university stereotypes

Freshers Stereotypes: what do your plans say about you?

Written by Eve Ducker and Gemma Cockrell 

In a few months, a new year of freshers will be embarking on their university journey. If you are getting prepared for uni yourself, you may be starting to plan how you will spend the most iconic week of university: freshers week. We all have a lot of expectations for university, and we’ve all heard the university stereotypes, but which one will you be? Your Freshers plans probably say a lot more about you than you think…

The Flat Mum

the mum friend stereotype
Source: The Odyssey Online

It’s a strong role to establish early. The flat mum is the one waiting up rather than staying out late themselves. The one organising the house for next year. They are pretty much the ‘essential’ flatmate. This person can often be mistaken for boring, but this is false. They merely know what they like and do it well, so respect for that. We don’t know where we’d be without them.

The Ambitious One

the busy stereotype
Source: Bridging Eastern and Western Psychiatry

There’s always so much on offer during fresher’s week so it’s natural to want to do it all. Can you do it all, though? Well no. But you do NOT want to miss out on any parties.

Therefore, you have bought every single ticket you can find available on the internet. You have signed up to chess, tennis, planned on going to every pub night and think taking up fencing will also be possible. You will be partying for the entire week. Nights in? They don’t exist to you. There is no chance you will miss out on the best events. You will definitely catch freshers flu, but you’ll have the best time while doing so.

Sometimes called the ‘making the most of’ person, there is so much to be said for spreading yourself too thinly, and this is the prime example of you can do anything but not everything.

The Invisible One

the invisible flatmate stereotype
Source: EZ Hang Door

There’s the occasional clink of cutlery for the kitchen, but you go in, and there is new dirty washing up but no flatmate. This flatmate drifts in and out like a ghost. No intention of making friends with the flat and has their own friends. They might make a  sound when someone has been able to track them down. Otherwise, they are merely a slam of a door or a whisper in the wind. Their fresher’s plans? Nobody knows, yet you will always see them out, just a glimpse in the corner of your eye in a crowded club because in reality, they can never be tracked down.

The Party Animal

the club stereotype
Source: Wales Online

The name speaks for itself. They have every club night down and planned and know all the best bars to go to in town on day one. Rarely rising before 2 pm, the party animal knows the routine is drink, dance, sleep, repeat. But they do it well. Open their wardrobe it’s pure party clothes, and in the kitchen, it’s merely mixers and pot noodles.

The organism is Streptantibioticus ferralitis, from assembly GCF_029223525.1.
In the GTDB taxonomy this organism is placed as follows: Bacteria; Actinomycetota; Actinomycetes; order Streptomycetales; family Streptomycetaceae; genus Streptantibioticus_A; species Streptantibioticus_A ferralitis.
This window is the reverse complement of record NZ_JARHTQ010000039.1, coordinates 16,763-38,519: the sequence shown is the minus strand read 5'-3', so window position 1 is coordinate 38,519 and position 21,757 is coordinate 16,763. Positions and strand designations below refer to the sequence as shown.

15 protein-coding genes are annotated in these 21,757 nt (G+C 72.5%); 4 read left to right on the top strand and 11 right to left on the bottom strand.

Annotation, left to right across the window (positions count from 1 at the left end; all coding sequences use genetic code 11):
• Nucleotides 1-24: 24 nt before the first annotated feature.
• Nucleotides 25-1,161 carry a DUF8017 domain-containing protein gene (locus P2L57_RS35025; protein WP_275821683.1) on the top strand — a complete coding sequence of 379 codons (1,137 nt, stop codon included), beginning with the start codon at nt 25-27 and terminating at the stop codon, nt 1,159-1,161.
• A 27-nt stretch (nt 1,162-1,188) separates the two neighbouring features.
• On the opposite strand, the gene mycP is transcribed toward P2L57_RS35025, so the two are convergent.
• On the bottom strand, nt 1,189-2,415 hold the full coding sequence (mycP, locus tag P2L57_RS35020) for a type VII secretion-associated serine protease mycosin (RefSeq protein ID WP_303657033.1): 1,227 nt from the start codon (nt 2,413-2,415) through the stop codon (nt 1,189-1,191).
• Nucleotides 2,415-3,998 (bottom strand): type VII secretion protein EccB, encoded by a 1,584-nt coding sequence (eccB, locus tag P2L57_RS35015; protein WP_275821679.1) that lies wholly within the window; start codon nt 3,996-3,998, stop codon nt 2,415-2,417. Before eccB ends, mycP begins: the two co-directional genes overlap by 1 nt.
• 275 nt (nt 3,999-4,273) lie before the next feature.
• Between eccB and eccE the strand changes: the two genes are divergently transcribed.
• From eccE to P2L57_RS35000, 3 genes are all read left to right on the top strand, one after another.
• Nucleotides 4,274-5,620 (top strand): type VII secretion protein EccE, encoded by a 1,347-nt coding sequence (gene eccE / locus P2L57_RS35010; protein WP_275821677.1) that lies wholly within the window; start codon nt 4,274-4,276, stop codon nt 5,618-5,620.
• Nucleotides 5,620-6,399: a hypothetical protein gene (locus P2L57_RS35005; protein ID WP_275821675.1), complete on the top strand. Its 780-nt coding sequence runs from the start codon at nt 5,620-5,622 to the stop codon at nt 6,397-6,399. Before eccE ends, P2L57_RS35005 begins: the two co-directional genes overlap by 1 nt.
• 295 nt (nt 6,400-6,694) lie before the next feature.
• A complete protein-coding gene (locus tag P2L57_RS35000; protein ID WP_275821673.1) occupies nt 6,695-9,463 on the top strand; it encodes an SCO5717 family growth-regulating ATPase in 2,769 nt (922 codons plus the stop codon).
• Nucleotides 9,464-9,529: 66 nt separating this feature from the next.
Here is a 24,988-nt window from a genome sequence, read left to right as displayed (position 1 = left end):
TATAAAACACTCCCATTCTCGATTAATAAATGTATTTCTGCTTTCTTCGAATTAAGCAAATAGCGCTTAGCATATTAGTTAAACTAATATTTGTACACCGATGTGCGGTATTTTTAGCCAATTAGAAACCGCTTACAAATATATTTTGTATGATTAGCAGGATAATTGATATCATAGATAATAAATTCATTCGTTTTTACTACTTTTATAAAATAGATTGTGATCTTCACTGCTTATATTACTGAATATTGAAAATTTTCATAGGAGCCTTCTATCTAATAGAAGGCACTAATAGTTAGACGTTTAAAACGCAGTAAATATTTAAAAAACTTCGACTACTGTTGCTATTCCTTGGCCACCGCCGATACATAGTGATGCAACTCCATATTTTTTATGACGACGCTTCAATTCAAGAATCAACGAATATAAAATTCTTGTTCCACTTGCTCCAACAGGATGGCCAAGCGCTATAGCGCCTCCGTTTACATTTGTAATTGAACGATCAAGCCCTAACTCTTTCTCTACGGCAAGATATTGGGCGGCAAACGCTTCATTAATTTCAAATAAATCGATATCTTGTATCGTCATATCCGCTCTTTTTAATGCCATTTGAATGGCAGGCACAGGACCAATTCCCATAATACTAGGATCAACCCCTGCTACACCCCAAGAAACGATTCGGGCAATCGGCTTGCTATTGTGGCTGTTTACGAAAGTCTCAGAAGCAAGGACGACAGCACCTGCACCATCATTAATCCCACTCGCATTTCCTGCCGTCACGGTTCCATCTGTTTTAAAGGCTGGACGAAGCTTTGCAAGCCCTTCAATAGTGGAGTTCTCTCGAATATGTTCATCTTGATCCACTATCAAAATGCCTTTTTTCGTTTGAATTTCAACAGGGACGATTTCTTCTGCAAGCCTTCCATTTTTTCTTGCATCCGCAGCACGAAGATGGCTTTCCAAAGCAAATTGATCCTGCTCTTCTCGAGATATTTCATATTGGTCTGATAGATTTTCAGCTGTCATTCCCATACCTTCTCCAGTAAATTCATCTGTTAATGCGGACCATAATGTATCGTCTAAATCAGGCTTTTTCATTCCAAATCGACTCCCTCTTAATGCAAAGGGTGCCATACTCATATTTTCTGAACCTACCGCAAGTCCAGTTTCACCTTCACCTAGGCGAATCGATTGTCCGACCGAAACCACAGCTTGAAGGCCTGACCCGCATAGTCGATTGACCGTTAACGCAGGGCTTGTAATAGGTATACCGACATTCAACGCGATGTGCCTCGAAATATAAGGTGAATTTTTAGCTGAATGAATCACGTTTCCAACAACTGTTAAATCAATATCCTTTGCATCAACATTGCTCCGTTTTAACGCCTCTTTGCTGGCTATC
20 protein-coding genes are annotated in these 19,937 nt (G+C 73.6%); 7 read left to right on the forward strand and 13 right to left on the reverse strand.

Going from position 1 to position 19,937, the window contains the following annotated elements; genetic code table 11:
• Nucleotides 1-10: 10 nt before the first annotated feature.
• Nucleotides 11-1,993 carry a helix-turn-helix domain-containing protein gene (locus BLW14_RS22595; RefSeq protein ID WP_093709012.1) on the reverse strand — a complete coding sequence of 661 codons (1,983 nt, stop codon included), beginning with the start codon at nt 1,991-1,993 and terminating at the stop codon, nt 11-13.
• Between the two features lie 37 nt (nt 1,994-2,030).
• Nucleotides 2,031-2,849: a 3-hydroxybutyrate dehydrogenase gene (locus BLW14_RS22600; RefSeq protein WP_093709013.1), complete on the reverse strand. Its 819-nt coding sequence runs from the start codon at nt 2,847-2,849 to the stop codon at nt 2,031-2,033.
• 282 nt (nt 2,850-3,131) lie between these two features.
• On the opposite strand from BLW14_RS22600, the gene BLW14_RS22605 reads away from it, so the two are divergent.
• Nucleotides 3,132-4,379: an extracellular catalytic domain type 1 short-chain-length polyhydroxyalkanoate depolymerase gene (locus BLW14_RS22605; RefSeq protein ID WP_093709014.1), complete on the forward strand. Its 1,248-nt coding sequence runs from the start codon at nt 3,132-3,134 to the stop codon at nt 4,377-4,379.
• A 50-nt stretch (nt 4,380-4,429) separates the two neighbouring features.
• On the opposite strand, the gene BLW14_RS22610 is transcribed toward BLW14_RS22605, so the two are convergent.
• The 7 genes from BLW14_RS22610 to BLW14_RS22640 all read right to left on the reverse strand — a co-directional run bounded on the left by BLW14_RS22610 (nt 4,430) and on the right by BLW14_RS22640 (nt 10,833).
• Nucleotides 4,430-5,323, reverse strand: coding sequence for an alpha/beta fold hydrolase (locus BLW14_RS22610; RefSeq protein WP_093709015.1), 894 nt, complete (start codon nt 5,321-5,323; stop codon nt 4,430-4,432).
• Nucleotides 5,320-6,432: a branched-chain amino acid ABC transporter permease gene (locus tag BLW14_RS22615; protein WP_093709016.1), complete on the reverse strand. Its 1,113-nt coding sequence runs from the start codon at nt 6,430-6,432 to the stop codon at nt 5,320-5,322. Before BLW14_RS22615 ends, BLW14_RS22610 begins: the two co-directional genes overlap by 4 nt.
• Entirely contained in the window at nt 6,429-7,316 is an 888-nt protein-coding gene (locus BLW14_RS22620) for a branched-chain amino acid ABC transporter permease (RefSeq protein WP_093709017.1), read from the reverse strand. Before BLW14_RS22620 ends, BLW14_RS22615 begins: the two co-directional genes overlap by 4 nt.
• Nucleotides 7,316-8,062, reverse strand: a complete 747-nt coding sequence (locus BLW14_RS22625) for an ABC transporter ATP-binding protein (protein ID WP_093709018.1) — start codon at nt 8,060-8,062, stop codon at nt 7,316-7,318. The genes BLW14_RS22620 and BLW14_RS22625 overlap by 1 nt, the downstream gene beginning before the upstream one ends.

However, this can lead to serious burnout. Keep it balanced, kids!

Can I tell you about my gap year?

gap year stereotype
Source: Reddit

This one is unavoidable, it’s the trekking in Mongolia or the ski season. Be wary as it can be a time vacuum at a pres, and there is no escaping them. They are like a vortex of bullshit that prevents you from meeting anyone else at pre-drinks. What I will say is that the gap year usually does have some fun stories to tell, but they are worth always approaching in a group for the safety of the emergency escape.

The Overpacker

freshers stereotypes
Source: The Odyssey Online

These are the people who bring their entire lives to university. Suitcases and bags and more suitcases and more bags … of things you will never need or use. You are bringing your entire wardrobe and every possession you own. However, this has its advantages. You won’t find yourself thinking ‘I wish I’d packed that’, and your room will feel very homely and personal. At least you won’t get homesick!

The Free One

freshers stereotypes
Source: Where Engaging Poscasts are Verifiable

You have absolutely no expectations for freshers week. Rather than scheduling your entire week beforehand, you have opted instead to go with the flow and see where you end up on the night. No expectations equals no disappointment. Sometimes, putting pressure on freshers can destroy the experience. You are aware of this, so you aren’t letting yourself get caught up in the hype. Instead, you are going into university with a relaxed and open mindset.

Invent your own!

freshers stereotypes
Source: Fresh Student Living

Chances are, your freshers will be like no other. You will discover your own niche, probably outside the remit of any of these stereotypes. More likely, you’ll be mix of many, so enjoy the week while it lasts because there is so much to discover.  Always keep an eye for some of these stereotypes as not only are they a lot of fun, they often make up a pretty good group as a mix of people is what it is all about. So go out, explore freshers and what it has to offer and more importantly, who there is to meet there.

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